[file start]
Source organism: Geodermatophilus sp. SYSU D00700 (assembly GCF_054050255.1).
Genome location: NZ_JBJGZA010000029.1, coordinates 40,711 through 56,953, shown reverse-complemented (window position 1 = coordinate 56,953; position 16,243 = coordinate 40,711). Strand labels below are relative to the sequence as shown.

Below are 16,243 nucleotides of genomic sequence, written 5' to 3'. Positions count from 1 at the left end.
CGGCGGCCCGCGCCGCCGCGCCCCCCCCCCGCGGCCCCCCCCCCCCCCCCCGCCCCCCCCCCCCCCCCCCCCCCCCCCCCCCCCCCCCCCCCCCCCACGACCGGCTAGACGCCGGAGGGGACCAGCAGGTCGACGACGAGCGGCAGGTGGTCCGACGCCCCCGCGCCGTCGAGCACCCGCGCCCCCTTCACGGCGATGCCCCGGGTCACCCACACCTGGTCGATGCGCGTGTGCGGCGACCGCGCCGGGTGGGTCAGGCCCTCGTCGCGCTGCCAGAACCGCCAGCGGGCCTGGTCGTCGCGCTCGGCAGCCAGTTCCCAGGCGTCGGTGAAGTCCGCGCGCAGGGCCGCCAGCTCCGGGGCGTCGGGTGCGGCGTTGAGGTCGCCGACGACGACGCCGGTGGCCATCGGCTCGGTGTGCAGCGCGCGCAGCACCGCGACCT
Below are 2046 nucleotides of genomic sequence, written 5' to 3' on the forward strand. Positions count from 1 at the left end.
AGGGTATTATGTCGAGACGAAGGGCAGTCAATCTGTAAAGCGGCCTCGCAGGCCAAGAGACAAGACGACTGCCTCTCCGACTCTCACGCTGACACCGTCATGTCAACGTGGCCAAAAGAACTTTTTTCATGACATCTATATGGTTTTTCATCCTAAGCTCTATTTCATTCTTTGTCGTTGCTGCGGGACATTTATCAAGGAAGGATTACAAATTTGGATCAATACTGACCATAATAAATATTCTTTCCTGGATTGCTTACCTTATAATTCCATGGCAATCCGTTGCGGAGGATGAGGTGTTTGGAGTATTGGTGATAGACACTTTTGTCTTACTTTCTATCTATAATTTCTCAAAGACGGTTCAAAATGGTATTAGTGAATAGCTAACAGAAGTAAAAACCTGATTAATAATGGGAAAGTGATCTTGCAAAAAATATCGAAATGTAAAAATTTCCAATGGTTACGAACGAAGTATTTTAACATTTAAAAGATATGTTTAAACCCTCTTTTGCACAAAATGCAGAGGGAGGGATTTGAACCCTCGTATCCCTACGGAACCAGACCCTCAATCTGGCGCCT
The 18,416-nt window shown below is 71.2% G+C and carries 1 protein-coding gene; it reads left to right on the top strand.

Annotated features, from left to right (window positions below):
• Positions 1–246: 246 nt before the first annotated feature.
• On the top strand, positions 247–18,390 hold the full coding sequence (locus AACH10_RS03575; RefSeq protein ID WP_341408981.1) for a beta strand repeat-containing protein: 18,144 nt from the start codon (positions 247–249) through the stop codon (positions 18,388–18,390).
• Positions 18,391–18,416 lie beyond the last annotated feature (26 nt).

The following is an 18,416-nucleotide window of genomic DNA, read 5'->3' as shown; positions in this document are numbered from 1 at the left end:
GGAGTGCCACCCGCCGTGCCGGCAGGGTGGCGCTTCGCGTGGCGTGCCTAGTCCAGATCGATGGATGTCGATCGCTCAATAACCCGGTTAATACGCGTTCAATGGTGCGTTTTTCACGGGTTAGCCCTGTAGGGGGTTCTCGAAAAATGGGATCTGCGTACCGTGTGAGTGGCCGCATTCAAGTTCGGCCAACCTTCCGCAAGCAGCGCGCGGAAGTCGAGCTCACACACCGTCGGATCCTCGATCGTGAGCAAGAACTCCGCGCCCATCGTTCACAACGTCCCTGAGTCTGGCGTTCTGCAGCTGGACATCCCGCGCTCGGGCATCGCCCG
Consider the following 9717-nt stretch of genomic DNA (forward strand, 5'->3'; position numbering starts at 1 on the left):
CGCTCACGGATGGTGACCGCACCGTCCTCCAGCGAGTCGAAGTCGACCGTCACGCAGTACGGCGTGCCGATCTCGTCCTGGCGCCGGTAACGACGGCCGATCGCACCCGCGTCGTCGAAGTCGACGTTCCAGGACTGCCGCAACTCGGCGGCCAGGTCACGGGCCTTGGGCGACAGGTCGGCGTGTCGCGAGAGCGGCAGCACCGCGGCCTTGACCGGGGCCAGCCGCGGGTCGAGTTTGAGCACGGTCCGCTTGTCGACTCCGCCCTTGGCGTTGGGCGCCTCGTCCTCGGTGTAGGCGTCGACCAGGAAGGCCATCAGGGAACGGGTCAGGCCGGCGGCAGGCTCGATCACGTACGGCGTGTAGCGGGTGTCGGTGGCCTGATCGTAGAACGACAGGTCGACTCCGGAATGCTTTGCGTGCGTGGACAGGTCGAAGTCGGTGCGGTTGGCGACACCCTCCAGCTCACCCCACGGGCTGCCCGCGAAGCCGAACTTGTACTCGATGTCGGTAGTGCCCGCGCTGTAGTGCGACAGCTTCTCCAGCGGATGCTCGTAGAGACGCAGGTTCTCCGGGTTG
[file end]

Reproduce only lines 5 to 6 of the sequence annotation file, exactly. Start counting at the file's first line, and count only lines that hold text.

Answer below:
Below are 2046 nucleotides of genomic sequence, written 5' to 3' on the forward strand. Positions count from 1 at the left end.
AGGGTATTATGTCGAGACGAAGGGCAGTCAATCTGTAAAGCGGCCTCGCAGGCCAAGAGACAAGACGACTGCCTCTCCGACTCTCACGCTGACACCGTCATGTCAACGTGGCCAAAAGAACTTTTTTCATGACATCTATATGGTTTTTCATCCTAAGCTCTATTTCATTCTTTGTCGTTGCTGCGGGACATTTATCAAGGAAGGATTACAAATTTGGATCAATACTGACCATAATAAATATTCTTTCCTGGATTGCTTACCTTATAATTCCATGGCAATCCGTTGCGGAGGATGAGGTGTTTGGAGTATTGGTGATAGACACTTTTGTCTTACTTTCTATCTATAATTTCTCAAAGACGGTTCAAAATGGTATTAGTGAATAGCTAACAGAAGTAAAAACCTGATTAATAATGGGAAAGTGATCTTGCAAAAAATATCGAAATGTAAAAATTTCCAATGGTTACGAACGAAGTATTTTAACATTTAAAAGATATGTTTAAACCCTCTTTTGCACAAAATGCAGAGGGAGGGATTTGAACCCTCGTATCCCTACGGAACCAGACCCTCAATCTGGCGCCT